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Attorney angrily defends handling of O.J. Simpson case

The current and former defense lawyers clash as the onetime football star seeks a retrial, claiming the attorney in his 2008 conviction was incompetent.

May 17, 2013|By John M. Glionna, Los Angeles Times
  • Former defense attorney Yale Galanter is shown a document in court. Galanter clashed with Thomas Pitaro over whether his handling of O.J. Simpson's case was incompetent.
Former defense attorney Yale Galanter is shown a document in court. Galanter… (Ethan Miller, Getty Images )

LAS VEGAS — Over a day of often-vitriolic cross examination, O.J. Simpson's former defense attorney faced a barrage of pointed challenges that his representation was so shoddy and even duplicitous that the fallen football star deserves a new trial in a 2008 robbery and kidnapping conviction.

Among the accusations hurled at Miami-based lawyer Yale Galanter: That he refused to hire experts to testify for Simpson in order to boost his own profits in the case and that he failed to adequately advise Simpson about a possible plea agreement offered by prosecutors.

Current Simpson lawyer Thomas Pitaro also charged that Galanter did not disclose to the criminal trial judge that he learned of Simpson's plan to retrieve his personal mementos the night before the September 2007 confrontation with two sports paraphernalia dealers in a Las Vegas hotel room.

Galanter's testimony capped five days of proceedings that often focused on the depth and quality of legal defense provided to the Simpson, 65, who watched silently from a nearby table, dressed in a blue jail jumpsuit, surrounded by his new legal team.

Now it's up to Clark County Court Judge Linda Marie Bell to decide whether the disgraced college and pro running back deserves a new trial, invalidating a prison sentence of up to 33 years. If Simpson succeeds in getting the conviction reversed, prosecutors will then decide whether to retry him or offer a plea bargain. It was unclear when the judge will issue a ruling.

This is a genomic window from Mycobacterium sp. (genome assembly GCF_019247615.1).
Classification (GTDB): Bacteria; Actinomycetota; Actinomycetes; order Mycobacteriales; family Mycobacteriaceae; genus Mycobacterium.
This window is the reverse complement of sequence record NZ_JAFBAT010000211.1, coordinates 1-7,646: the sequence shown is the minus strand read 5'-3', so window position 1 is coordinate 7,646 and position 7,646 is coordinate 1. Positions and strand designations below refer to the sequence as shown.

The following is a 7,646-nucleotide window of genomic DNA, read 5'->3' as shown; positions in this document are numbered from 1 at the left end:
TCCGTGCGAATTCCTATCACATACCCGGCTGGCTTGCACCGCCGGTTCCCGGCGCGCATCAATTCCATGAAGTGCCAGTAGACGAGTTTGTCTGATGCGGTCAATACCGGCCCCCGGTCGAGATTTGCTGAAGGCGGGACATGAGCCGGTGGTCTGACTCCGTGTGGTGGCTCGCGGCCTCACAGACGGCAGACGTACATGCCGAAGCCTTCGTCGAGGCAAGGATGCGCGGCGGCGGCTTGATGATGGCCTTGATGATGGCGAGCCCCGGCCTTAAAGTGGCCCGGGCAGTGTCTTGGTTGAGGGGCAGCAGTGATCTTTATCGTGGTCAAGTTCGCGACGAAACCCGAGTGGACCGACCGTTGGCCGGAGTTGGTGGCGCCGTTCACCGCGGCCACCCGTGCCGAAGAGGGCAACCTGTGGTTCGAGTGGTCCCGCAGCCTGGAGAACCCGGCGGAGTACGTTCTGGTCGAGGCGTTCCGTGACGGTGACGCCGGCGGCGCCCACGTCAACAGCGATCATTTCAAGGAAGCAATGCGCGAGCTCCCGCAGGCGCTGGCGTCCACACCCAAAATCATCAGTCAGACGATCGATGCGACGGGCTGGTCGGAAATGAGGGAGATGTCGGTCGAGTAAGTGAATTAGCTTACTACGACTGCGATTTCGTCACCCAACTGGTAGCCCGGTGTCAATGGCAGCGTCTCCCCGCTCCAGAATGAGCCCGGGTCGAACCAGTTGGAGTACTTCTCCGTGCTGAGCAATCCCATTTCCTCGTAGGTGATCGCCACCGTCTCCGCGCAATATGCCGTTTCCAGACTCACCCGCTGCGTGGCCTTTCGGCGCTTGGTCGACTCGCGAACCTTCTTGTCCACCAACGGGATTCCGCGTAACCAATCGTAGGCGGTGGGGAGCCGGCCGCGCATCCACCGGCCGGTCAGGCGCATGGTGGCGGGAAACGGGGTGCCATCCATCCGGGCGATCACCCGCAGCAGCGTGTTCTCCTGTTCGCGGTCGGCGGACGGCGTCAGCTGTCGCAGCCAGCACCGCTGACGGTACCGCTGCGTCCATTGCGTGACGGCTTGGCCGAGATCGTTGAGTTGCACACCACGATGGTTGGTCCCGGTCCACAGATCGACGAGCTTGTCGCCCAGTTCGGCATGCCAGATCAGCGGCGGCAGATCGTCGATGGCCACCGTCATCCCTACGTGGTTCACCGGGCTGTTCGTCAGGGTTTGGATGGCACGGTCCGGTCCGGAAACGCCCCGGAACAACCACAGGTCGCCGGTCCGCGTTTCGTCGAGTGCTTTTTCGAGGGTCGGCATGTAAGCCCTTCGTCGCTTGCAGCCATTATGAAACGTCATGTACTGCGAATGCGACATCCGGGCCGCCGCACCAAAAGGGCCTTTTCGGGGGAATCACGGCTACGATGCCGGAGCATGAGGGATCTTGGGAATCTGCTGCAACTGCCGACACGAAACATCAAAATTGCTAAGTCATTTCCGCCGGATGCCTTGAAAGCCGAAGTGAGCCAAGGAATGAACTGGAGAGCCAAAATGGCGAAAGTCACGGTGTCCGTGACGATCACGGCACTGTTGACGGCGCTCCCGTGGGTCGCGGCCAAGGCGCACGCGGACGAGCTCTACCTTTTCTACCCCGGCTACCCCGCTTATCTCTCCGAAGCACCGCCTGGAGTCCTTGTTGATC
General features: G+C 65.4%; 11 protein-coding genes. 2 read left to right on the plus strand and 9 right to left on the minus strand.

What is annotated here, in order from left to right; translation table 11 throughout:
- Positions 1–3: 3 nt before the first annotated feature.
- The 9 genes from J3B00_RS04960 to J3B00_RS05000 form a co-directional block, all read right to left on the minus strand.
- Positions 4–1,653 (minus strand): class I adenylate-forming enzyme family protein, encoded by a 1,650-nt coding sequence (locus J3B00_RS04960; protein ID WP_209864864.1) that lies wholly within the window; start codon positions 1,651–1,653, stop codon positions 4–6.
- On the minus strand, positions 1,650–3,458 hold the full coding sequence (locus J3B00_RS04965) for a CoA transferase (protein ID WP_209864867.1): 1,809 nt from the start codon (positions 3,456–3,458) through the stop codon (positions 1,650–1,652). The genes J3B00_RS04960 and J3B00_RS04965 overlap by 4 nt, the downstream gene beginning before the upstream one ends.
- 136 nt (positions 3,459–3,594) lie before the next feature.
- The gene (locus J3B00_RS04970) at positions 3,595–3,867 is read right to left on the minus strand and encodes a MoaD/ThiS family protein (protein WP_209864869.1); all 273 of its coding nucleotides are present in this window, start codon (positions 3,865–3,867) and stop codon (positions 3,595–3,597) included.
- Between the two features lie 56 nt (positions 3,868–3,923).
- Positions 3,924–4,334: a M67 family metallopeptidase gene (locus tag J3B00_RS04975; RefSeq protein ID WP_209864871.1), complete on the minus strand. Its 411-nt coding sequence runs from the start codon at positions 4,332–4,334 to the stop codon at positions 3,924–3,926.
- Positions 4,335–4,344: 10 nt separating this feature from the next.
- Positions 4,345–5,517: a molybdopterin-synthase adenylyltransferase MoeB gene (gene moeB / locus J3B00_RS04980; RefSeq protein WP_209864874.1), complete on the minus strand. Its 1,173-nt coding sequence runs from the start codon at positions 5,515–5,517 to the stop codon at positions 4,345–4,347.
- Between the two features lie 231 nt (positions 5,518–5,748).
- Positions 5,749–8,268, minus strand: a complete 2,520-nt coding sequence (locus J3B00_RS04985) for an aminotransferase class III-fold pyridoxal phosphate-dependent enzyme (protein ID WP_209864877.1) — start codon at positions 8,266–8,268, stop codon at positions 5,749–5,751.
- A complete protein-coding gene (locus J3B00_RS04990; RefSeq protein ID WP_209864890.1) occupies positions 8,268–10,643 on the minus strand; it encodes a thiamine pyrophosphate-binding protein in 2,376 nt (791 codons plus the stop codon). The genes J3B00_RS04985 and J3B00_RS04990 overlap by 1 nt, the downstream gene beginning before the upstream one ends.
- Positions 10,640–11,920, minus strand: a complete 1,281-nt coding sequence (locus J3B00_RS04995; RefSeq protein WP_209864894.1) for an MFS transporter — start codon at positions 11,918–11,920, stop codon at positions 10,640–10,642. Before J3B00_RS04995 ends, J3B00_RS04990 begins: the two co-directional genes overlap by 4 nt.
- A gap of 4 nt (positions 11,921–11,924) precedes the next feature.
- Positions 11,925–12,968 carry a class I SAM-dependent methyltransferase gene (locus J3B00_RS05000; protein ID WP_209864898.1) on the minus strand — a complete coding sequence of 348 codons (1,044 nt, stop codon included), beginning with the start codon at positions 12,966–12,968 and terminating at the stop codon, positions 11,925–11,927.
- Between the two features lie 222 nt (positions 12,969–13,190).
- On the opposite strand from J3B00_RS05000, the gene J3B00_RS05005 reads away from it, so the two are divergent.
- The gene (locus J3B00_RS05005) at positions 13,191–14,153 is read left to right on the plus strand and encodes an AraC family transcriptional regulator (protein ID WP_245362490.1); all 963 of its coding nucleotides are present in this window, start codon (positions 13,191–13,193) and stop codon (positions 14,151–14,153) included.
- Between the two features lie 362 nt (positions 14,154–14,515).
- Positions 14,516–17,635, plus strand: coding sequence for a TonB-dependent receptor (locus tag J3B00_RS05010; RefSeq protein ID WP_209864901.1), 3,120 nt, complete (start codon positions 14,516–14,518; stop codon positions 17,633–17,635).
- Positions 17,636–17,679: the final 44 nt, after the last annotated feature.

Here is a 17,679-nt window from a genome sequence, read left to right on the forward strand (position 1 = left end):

On Friday, two days after Simpson's testimony in which he poked holes in Galanter's legal performance, the dapper defense attorney took the stand, telling the judge he was uncomfortable in the situation — answering pointed questions rather than asking them.

He said he feared that the proceedings would force him to reveal privileged attorney-client conversations with Simpson, while Pitaro characterized Galanter as a preening lawyer mainly interested in rebutting previous testimony that slammed his legal prowess.

Galanter stressed that he represented Simpson to the best of his ability: "I put every ounce of blood, sweat and soul into it."

Lasting more than seven hours, the courtroom confrontation was often almost difficult to watch as the judge warned Pitaro to give Galanter his physical space and urged the two combatants to back down from face-to-face one-upmanship that had all the grace of a schoolyard brawl.

Pitaro — mustachioed, heavyset and looking grandfatherly as he fixed his thumbs in his suspenders — often loomed over the witness stand as he thrust documents forward for Galanter to read.

Time and again, Galanter clearly showed his impatience with Pitaro's strategy to portray him as a selfish and inept lawyer out for his own financial gain. He sat with his arms crossed, sighing and shaking his head. Often, the two men talked over one another, neither giving ground.

"That wasn't my question," Pitaro said at one point.

"That was my answer," Galanter snapped.

"Let me ask my question."

"Which is what?" Galanter said, eyes glaring.

Finally, Bell could take it no more. "Both of you stop," she said, sounding more like a grade school teacher than a court judge.

Pitaro suggested that Simpson got little in return for the $572,700 he paid Galanter for representation at the criminal trial and subsequent appeal before the Nevada Supreme Court.

At one point, Galanter told the court that he liked and respected Simpson and paid his own expenses to travel to Las Vegas to testify.

"I could afford it," he said.

"Probably," Pitaro shot back. "Some of the money was Mr. Simpson's."

Pitaro also questioned Galanter's advice that Simpson not testify at his trial, suggesting that the well-known athlete might have swayed the jury with his personality and frank explanation of the night he and six associates entered a $39-a-night room at the Palace Station Hotel to demand the return of a host of memorabilia.

A jury in 2008 heard that two members of Simpson's party drew guns, while Simpson has denied he knew any weapons were involved in the confrontation.

Galanter told the court he learned of Simpson's desire to retrieve the items the night before the hotel room confrontation occurred. While the two were at a hotel dinner with others, he said, the athlete said he and some "boys" planned a "sting." Galanter said he did not hear details but advised Simpson against it.

Pacing, openly smirking at answers he received, Pitaro suggested that Galanter should have recused himself as Simpson's attorney in the criminal case.

As he did for most of the day, Galanter recoiled in anger.

"If you're suggesting that Mr. Simpson here told me beforehand that he was going to go into a room with a bunch of thugs, holding people against their will, and that I blessed it, " he fumed, "that is ludicrous."

john.glionna@latimes.com

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